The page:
Mubarak's hometown in search of stability
There is not much sign, in the village of Kafr Meselha, that this is the birthplace of an Egyptian president.
On the wall of what used to be the Hosni Mubarak sports club, a huge Egyptian flag has been hung to hide a mural - obscuring a picture of the former president made from thousands of mosaic tiles.
His old primary school still stands. It is the same building that he attended in the years before World War II, with what looks suspiciously like the same battered old desks he may have sat behind.
The village itself has grown from a small agricultural community to a town of around 10,000 people, an ugly sprawl of half-finished buildings, no different from thousands of others across Egypt's Nile Delta.
You won't find many of the local people coming forward to speak up for their former president.
"I am not proud Hosni Mubarak is from here. He didn't do anything for Kafr Meselha," said Muhamad Omar, a young professional who works at a nearby hospital.
"He didn't give me my opinion to choose him or to choose anyone in Egypt's by-elections or anything. He only chose what he wanted. He didn't give us our rights. We suffered too much. We are not a poor people. We have got a lot of money for our country and he didn't give it to us."
"We used to have goodwill toward President Mubarak, but the situation was getting worse day after day. He was getting worse day by day. And so people's demands increased. That's why the revolution happened," explained another villager, Magdy Rady.
Mona Makram-Ebeid, of the American University in Cairo, who is a member of the council that advises Egypt's military rulers, watched as Hosni Mubarak increasingly antagonised his own people.
"He was impervious to the feelings of the people. And he seemed to look down on them, to look down on their aspirations, to look down on their hopes," she told me.
"He was surrounded by mediocrity and he always gave preference to those in whom he could guarantee loyalty and not necessarily merit... It was a great kind of cronyism that you had which bred, of course, corruption, which bred hatred towards his whole regime."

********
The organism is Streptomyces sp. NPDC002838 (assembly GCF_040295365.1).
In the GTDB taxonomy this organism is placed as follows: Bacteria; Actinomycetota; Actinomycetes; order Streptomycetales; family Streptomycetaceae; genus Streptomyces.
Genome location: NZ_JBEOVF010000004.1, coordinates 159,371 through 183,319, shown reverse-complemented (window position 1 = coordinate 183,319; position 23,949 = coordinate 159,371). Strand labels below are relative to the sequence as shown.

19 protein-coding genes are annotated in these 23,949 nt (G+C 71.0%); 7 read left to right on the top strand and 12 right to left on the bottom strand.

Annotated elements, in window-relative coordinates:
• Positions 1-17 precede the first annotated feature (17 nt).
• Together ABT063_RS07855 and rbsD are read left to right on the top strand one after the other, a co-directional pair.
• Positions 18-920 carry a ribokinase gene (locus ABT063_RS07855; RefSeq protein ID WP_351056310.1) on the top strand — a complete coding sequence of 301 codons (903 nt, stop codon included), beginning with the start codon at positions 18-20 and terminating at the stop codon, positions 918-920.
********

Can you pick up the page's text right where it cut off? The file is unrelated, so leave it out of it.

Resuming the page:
Yet appearances in this village can be deceptive. In the first round of the presidential election last week, the candidate closest to Hosni Mubarak topped the poll.
Like Hosni Mubarak, Ahmed Shafiq is a former general, a former head of the airforce, and is thought to have the backing of Egypt's powerful military.
On the day I visited the village, his poster was hanging high over the main street. A loudspeaker van was touring the streets, urging voters to give him their support.
It seems that the machine built up by the former ruling party, the NDP, is still in place, with its patronage and influence. Opponents claim that vote-buying is rife. Yet there is more to this than a simple return to the bad old ways.
Villagers here have been suffering badly, as Egypt has drifted, almost without a government, in the year-and-a-half since President Mubarak was ousted.
"After the revolution, there's no stability in the country, no security. The economy is collapsing. The price of food is very high. People cannot survive," Hussein Abd el-Sattar Yunes, a former government employee said.
He did not say as much, but it is Egyptians like him who are turning to Ahmed Shafiq.
Many young activists believe that the regime of Hosni Mubarak is about to be recreated.
But it is not as simple as that. Egyptians have not just deposed a president, they have overcome a culture of fear.
"Things have changed now. The people have more awareness, they talk about politics. In the past people were afraid to talk, they were afraid of being arrested," said another of the villagers, Islam Adly.
However much Egyptians might complain about the state of the nation, they are loving that freedom of speech, enjoying the dignity of being allowed to vote for their president.
Whatever happens to Hosni Mubarak, and whoever succeeds him, Egyptians will not give up those new rights without a fight.